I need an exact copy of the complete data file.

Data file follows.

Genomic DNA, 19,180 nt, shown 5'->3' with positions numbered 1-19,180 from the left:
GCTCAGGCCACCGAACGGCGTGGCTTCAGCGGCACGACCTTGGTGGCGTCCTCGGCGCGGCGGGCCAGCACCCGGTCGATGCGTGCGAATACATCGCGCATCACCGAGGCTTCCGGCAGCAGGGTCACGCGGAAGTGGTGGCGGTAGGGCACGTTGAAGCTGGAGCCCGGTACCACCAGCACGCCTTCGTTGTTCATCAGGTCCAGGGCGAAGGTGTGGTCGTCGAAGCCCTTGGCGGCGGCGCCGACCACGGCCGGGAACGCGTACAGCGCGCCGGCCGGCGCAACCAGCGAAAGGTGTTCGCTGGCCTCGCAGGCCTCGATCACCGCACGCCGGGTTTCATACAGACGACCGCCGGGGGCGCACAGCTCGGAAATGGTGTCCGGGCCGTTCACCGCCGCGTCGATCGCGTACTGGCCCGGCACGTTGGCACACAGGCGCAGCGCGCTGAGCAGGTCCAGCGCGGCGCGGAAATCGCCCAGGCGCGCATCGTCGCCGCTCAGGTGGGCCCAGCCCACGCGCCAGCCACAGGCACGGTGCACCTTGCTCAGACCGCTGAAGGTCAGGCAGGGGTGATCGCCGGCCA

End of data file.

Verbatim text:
Genomic DNA, 19,180 nt, shown 5'->3' with positions numbered 1-19,180 from the left:
GCTCAGGCCACCGAACGGCGTGGCTTCAGCGGCACGACCTTGGTGGCGTCCTCGGCGCGGCGGGCCAGCACCCGGTCGATGCGTGCGAATACATCGCGCATCACCGAGGCTTCCGGCAGCAGGGTCACGCGGAAGTGGTGGCGGTAGGGCACGTTGAAGCTGGAGCCCGGTACCACCAGCACGCCTTCGTTGTTCATCAGGTCCAGGGCGAAGGTGTGGTCGTCGAAGCCCTTGGCGGCGGCGCCGACCACGGCCGGGAACGCGTACAGCGCGCCGGCCGGCGCAACCAGCGAAAGGTGTTCGCTGGCCTCGCAGGCCTCGATCACCGCACGCCGGGTTTCATACAGACGACCGCCGGGGGCGCACAGCTCGGAAATGGTGTCCGGGCCGTTCACCGCCGCGTCGATCGCGTACTGGCCCGGCACGTTGGCACACAGGCGCAGCGCGCTGAGCAGGTCCAGCGCGGCGCGGAAATCGCCCAGGCGCGCATCGTCGCCGCTCAGGTGGGCCCAGCCCACGCGCCAGCCACAGGCACGGTGCACCTTGCTCAGACCGCTGAAGGTCAGGCAGGGGTGATCGCCGGCCA